Recap: Neo4j GraphTour Berlin 2018
(To be honest, I quickly put my notes together into a more structured form. So please, don’t expect a sophisticated text)
On 27th of February, Neo4j, the company behind the popular graph database with the same name, hosted their GraphTour event in Berlin. The opening keynote of both the CEO and the Director of Product Management for Neo4j Cloud was refreshing with a lot of charm and passion.
During the conference, it was stated that the growth of graph databases outperforms every other type of db and that >50% of enterprise already use a graph db in production – a number that also surprised them. The advantage of graph dbs really kicks in when the dataset is highly connected as can be seen in the following two images.
SQL Query (left) and equivalent in Cypher (right; Neo4j’s own query language). When they talked about who supports the Cypher language, also SAP Hana showed up 😉
During the conference, Neo4j announced their Cypher for Gremlin plugin. It enables others to write Cypher queries and execute them on Gremlin-enabled dbs. Gremlin is a query language based on the Apache TInkerPop standard and is supported by a variety of databases.
~”Context will increase the precision of machine learning systems”
Machine Learning was also mentioned during several presentations and they stated that (knowledge) graphs are an important aspect for ML as context information can increase the precision of systems. As an example they mentioned the Google Knowledge Graph … the graph that already inspired us to work on an internal Enterprise Knowledge Graph 🙂 In the future, those graphs will be even more important as the world is becoming increasingly connected.
Other example: eBay leveraging knowledge graphs as the base for shopping bots
The trend, especially in Enterprises, is going from bringing tabular data to connected data, from disconnected silos to bridged silos (EKG…), and on top of that a single lake to perform analytics on.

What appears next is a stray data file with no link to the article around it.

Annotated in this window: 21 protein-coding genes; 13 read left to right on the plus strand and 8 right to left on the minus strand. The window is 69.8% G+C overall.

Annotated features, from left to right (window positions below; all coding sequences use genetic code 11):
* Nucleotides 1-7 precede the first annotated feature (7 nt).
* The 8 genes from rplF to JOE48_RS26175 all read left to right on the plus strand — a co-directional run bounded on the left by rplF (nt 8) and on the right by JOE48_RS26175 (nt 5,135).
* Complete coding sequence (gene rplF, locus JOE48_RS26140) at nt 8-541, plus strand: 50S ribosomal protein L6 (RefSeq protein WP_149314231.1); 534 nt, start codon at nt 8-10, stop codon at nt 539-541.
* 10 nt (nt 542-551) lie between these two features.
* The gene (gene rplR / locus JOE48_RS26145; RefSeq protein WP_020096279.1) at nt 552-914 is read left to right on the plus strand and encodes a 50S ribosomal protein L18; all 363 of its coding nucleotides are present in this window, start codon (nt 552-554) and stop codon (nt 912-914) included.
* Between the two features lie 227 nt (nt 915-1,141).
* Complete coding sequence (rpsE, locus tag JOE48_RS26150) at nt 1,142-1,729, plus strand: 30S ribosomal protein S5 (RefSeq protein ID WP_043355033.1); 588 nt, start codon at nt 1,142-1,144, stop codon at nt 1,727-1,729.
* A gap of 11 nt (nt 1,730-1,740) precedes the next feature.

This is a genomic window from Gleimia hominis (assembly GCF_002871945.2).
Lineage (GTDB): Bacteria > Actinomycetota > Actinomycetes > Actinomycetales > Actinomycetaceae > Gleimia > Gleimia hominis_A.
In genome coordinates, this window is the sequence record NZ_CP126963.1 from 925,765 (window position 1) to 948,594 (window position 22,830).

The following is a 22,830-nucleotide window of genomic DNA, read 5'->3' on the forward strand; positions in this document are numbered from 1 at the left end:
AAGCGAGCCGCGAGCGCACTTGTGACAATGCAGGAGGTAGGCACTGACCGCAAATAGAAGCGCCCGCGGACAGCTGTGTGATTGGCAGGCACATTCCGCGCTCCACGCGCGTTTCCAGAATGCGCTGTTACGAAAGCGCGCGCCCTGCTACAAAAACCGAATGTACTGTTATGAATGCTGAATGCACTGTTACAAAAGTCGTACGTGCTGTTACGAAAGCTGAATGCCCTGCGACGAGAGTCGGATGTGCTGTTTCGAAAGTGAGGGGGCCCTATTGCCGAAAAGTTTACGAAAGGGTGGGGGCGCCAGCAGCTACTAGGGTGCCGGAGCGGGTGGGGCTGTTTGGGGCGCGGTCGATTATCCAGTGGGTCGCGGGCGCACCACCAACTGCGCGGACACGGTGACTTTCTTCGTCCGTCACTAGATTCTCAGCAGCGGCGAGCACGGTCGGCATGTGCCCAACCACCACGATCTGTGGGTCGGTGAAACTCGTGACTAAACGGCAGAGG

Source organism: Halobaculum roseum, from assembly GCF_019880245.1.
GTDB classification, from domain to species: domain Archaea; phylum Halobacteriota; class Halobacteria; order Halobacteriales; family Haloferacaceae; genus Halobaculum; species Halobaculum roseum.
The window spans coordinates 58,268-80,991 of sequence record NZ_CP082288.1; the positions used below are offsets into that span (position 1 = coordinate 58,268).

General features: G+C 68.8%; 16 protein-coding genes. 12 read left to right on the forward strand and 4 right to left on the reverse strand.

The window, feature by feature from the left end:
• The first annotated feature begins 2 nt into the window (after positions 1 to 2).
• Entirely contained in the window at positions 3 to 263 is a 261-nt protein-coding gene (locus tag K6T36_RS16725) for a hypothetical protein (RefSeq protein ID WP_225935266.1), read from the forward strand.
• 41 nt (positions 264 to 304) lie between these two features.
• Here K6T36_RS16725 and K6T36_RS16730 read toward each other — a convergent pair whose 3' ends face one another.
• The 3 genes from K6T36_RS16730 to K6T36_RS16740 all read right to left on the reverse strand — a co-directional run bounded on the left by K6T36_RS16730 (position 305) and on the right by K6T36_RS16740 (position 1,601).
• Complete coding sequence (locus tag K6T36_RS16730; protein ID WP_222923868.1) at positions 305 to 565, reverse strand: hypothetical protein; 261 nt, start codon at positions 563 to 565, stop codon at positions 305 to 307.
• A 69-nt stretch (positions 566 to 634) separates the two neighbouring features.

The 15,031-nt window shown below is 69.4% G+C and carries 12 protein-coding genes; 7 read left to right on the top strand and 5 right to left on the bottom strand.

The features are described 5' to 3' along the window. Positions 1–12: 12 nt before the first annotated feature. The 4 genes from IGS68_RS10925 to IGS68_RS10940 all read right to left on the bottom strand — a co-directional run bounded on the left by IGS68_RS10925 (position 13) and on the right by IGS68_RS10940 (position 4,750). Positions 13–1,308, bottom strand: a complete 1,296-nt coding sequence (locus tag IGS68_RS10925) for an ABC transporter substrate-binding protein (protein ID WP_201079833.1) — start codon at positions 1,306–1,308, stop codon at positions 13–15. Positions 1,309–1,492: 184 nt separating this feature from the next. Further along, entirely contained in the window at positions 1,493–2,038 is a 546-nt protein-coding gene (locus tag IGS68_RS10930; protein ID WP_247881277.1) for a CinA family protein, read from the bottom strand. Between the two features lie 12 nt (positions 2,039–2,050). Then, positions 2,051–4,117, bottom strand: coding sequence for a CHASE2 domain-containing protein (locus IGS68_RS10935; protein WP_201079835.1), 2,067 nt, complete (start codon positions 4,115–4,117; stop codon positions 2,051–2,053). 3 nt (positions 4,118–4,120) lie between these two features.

Besides employees of Neo4j, Daimler and Generali went on stage and presented their use-cases for Neo4j. Daimler started in the past to have a swarm structure (an announcement Dieter Zetsche already mentioned in a talk “Das Nashorn-Prinzip: Groß und trotzdem alles andere als träge – wie sich ein Weltkonzern den Pioniergeist bewahrt” I saw at the KIT 2016): having teams without a strict hierarchy. Despite the lack of a hierarchy, Daimler is still interested in how persons are connected to each other and they use Neo4j to make this analyzable. Generali spoke about using Neo4j to get context information to detect fraud in insurance cases.
A different topic they mentioned was the upcoming GDPR law and how Neo4j can be used to be compliant.
It was followed by a presentation about how extensions can be easily developed for Neo4j to perform analytics and ml such as NLP, where GraphAware already put some effort into: GitHub Repo
~”We suck at being a key-value store or a document store, but we are completely focused on graphs”
The day closed with a presentation by the Chief Data Scientist of Neo4j: it was interesting and funny – a good end! He talked about the advantages of graph native systems vs. graph engines on top of non-graph dbs.
With beer and wine it was called a day, with the mission the CEO gave everyone: to connect with each other!
With from Berlin